“Do not think at all about what other do; think instead about the account you must render of yourself.” (Note 1)
“[N]ow see that you also judge without understanding. You do know know the one whom you judge. You do not see the interior. You do not know his intentions, which may perhaps justify him. And if his crime is manifest, you do not know whether he will one day repent, or whether he has already repented, or whether he is one of those whose conversion will cause great rejoicing in heaven. Therefore do not judge.” (Note 2)
“Much more than she judges others, charity judges and condemns herself. ‘You have no excuse, O man, whoever you are, when you judge another, for in passing judgment upon him you condemn yourself, because you, the judge, are doing the very same things’ (Rom 2:1). You judge yourself by your own mouth, and you pronounce your own sentence. ‘For with the judgement you pronounce you will be judged, and the measure you give will be the measure you get.’ (Matt 7:2).” (Note 3)
“To forgive is to break the vicious cycles of death by a fresh act of utter generosity. Forgiveness is not play acting, not romantic religion, not casual hugs. It is a decision to begin at a different place. Without forgiveness, the world works its way to death and destructiveness, generation after generation. Unforgivenness leads to death, both for the victim and for the perpetrator. The news is not just that God forgives, but that God has created a people to have as its main, single business in the world the forgiveness of sins, the cancellation of debts, the breaking of the power of fear and date and death, in order to start again.” (Note 4)
Today’s readings: Daniel 13:1-62; John 8:1-11
The two readings today are very similar, though a little different. Susanna was accused of adultery by two men she wouldn’t submit to, but was vindicated and the men were punished in the manner they sought to punish her. In the Gospel, the scribes and Pharisees brought a woman caught in the act of adultery to Jesus. (We won’t question how they caught her.) When they asked Jesus about her sin, he bent down and started writing on the ground. We don’t know what he wrote, but John thought it important enough to include. Many scholars have speculated that he was writing the sins of those who were accusing her, and then said, “Let he who among you who is without sin be the first to throw a stone at her.” (Jn 8:7 (RSV))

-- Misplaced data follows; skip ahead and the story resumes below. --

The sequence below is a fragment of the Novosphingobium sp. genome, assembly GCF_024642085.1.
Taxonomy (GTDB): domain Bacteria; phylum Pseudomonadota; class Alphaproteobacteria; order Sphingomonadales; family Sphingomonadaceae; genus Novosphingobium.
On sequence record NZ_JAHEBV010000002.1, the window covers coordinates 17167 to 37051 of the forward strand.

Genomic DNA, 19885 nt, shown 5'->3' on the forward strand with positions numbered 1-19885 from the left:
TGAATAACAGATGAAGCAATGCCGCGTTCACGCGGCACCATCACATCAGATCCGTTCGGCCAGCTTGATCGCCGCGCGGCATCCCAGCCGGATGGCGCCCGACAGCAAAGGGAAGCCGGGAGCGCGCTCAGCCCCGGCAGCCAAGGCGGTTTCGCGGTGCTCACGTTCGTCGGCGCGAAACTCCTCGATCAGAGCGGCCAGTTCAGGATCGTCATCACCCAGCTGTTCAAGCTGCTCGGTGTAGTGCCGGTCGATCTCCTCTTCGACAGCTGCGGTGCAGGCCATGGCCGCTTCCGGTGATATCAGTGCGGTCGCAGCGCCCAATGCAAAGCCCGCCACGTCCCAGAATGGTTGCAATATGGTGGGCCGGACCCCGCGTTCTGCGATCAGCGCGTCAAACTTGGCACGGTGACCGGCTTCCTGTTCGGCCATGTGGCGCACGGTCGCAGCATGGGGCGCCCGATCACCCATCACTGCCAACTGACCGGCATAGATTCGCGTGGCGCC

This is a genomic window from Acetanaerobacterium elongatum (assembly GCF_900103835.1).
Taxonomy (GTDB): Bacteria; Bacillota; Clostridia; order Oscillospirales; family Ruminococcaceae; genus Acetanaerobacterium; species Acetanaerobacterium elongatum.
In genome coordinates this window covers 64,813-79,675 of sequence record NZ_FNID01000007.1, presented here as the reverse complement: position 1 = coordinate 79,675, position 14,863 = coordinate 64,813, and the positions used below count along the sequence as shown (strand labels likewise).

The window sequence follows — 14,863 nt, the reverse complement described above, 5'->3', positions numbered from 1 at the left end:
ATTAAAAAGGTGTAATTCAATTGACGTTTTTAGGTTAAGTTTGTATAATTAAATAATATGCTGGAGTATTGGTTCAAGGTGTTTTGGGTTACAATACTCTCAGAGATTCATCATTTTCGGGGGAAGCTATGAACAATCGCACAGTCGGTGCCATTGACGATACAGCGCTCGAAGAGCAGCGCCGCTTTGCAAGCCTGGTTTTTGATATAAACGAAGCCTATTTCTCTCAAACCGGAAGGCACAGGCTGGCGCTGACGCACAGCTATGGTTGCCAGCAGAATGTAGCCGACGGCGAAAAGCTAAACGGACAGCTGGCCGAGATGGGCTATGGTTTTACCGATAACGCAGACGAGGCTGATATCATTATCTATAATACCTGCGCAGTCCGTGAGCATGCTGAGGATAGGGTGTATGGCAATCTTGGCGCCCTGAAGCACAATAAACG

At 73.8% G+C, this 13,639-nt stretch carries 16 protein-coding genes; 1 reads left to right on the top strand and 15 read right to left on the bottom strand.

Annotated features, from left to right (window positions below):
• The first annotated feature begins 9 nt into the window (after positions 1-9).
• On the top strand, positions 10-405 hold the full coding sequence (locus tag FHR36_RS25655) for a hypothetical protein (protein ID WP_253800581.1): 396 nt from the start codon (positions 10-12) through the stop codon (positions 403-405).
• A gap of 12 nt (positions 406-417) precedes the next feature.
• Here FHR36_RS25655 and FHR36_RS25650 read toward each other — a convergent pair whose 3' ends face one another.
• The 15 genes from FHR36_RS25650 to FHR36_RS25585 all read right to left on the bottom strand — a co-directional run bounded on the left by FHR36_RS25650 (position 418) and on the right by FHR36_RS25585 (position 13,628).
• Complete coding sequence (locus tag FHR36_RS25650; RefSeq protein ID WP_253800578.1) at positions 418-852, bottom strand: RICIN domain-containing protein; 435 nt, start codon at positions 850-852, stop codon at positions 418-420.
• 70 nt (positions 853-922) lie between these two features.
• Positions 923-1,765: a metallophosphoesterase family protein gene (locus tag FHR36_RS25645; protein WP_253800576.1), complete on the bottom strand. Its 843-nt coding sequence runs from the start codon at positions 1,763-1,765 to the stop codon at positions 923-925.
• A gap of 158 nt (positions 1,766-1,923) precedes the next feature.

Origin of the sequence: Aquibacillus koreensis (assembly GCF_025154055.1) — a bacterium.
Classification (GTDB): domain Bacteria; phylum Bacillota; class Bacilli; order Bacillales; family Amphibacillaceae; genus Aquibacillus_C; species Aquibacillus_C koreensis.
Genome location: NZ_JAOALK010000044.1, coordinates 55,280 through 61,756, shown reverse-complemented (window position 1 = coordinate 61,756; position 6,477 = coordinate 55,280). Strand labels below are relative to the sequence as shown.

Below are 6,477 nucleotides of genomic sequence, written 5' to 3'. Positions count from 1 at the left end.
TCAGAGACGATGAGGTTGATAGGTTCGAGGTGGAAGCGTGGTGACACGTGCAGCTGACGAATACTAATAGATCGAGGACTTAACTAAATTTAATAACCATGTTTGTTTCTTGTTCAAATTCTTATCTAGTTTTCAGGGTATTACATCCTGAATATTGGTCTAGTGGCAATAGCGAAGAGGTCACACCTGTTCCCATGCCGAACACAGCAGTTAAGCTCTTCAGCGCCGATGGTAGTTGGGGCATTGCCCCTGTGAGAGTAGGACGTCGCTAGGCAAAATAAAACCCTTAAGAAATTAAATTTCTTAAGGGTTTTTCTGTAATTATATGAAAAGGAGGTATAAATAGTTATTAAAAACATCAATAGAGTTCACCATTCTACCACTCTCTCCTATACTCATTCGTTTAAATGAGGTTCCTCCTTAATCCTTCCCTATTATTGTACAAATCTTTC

Bossuet emphasizes this point in his mediation. We judge people for their sins, all the while ignoring our own — even worse: committing the same sin yet judging someone else for it. You see what you reap for that, just look at Susanna’s accusers from Daniel, and read Matthew 7:2.
Not judging people is hard — I mean very hard — probably one of the most difficult things we do, only exceeded in difficulty by forgiving others. Not judging is an act of love. We are supposed to love our neighbor, we don’t know their journey, just what we see in a slice of time, and then only the exterior. Yet we condemn them with judgement born out of what? Typically an attempt to expiate our own guilt for the same sins. “I know I do that, too, but he’s much worse than I am.” It’s the same sin, regardless of our take on whose is ‘worse’ — if that is even possible when speaking of the same sins.
But we forget about a couple of things when we rush to judgment: intent (our law calls it mens rea) and repentance.
Intent is very important, though our legislatures seem to have forgotten that as they work to remove more and more mens rea requirements — a story for another time. Intent can mean the difference between sin and no sin. For example, terminal patients who receive morphine to alleviate their suffering. We know morphine also shortens their life span, but the intent isn’t to kill them, it is to reduce their suffering. Don’t confuse this with giving someone a hyper-dose of morphine to end their suffering, that is nothing but intent to end a life. There are many more examples of this, but I won’t go through them. Suffice it to say that without proving intent, you don’t know if a person actually is committing a sin.
Second, repentance. Jesus, God, forgives sins when we go to him with contrite hears and true repentance and sorrow for our sins. We go to confession, truly sorry for our sins, we seek forgiveness and God cleanses our hearts and fills us with his grace. When you judge someone, have they repented their sins and received grace? If they have, who are you to judge what God has forgiven? Again, read Matthew 7:2.
When we judge others we fail to love them and we fail to love God because God’s command is to love our neighbor. When we judge, we also show the sin in our life, because we tend to judge as a way to expiate our own guilt. Instead, we should love our neighbor and support him with our faith and prayers and love. You never know, as Bossuet said, your love could lead to their conversion and it could be one that causes great rejoicing in heaven.
1. Jacques-Benigne Bossuet, Meditations for Lent, trans. Christopher O. Blum (Manchester, NH: Sophia Institute Press, 2013), 131.
2. Bossuet, Meditations, 132.
3. Bossuet, Meditations, 133.
4. Walter Brueggemann, “The Challenge of Forgiveness”. In Renewing Our Discipleship, Daily Reflections on the 2017 Lenten Readings for Mass, ed. Steve Mueller (St Louis, MO: All Saints Press, 2017), 34.